Unfortunately, love is also one of the most misunderstood and ill defined notions within humanity.  I came across a story in Reader’s Digest this week of just such a mistaken understanding of love.  A young man was attending a junior stock show when a grand-champion lamb, owned by a little girl, was being auctioned. As the bids reached five dollars per pound, the little girl, standing beside the lamb in the arena, began to cry. At ten dollars, the tears were streaming down her face and she clasped her arms tightly around the lamb’s neck. The higher the bids rose, the more she cried. Finally, a local businessman bought the lamb for more than $1000, but then announced that he was donating it to the little girl. The crowd applauded and cheered. Months later, the young man was judging some statewide essays when he came across one from a girl who told about the time her grand-champion lamb had been auctioned. “The prices began to get so high during the bidding,” she wrote, “that I started to cry from happiness.” She continued with: “The man who bought the lamb for so much more than I ever dreamed I would get returned the lamb to me, and when I got home, Daddy barbecued the lamb—and it was really delicious.”  Everything we perceive as love isn’t necessarily.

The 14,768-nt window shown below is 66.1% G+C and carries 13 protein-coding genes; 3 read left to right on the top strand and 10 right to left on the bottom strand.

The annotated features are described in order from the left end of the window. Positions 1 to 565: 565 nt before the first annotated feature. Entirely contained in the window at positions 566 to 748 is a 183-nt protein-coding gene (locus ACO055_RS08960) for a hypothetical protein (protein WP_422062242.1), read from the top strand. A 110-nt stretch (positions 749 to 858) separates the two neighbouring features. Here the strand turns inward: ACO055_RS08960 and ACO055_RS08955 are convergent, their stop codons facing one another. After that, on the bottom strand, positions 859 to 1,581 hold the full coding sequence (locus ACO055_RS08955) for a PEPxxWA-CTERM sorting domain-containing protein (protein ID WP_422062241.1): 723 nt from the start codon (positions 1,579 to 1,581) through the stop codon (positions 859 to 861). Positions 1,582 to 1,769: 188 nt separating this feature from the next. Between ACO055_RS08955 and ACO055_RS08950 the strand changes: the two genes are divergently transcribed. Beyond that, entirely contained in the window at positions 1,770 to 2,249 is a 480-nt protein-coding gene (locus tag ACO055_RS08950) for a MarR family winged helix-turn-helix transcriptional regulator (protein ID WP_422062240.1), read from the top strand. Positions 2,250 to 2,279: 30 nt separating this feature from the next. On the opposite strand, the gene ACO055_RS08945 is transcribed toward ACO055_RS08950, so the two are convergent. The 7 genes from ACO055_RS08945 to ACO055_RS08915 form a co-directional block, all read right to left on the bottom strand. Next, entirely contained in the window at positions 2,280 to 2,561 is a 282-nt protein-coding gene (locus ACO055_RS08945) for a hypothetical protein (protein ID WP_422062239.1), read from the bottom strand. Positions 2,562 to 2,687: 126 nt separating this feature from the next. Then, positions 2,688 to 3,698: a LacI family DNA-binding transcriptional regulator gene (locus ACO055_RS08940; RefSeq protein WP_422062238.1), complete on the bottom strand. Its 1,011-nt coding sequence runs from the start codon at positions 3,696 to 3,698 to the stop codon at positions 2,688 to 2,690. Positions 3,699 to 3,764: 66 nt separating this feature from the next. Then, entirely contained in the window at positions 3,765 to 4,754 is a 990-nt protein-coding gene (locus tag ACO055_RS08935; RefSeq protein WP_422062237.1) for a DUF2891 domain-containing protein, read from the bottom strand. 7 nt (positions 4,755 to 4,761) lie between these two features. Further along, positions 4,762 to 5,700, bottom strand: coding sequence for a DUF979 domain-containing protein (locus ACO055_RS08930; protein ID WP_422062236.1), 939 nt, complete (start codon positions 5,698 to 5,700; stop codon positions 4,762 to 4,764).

In the words of Johnny Lee, “[We are] lookin’ for love in all the wrong places, lookin’ for love in too many places.”  If most of were asked to give a definition of love we would hem and haw around a little, stumble and stammer a little more and then come up with some definition that was a conglomeration of clichés like, “love is a warm fuzzy,” and “love is never needing to say I’m sorry.”  But regardless of most of the definitions we give, eventually we recognize that they fall short of what love really is.  We see what we think to be love carried out but then realize it has fallen short of what we sense to be love, but still we can’t seem to get our arms around.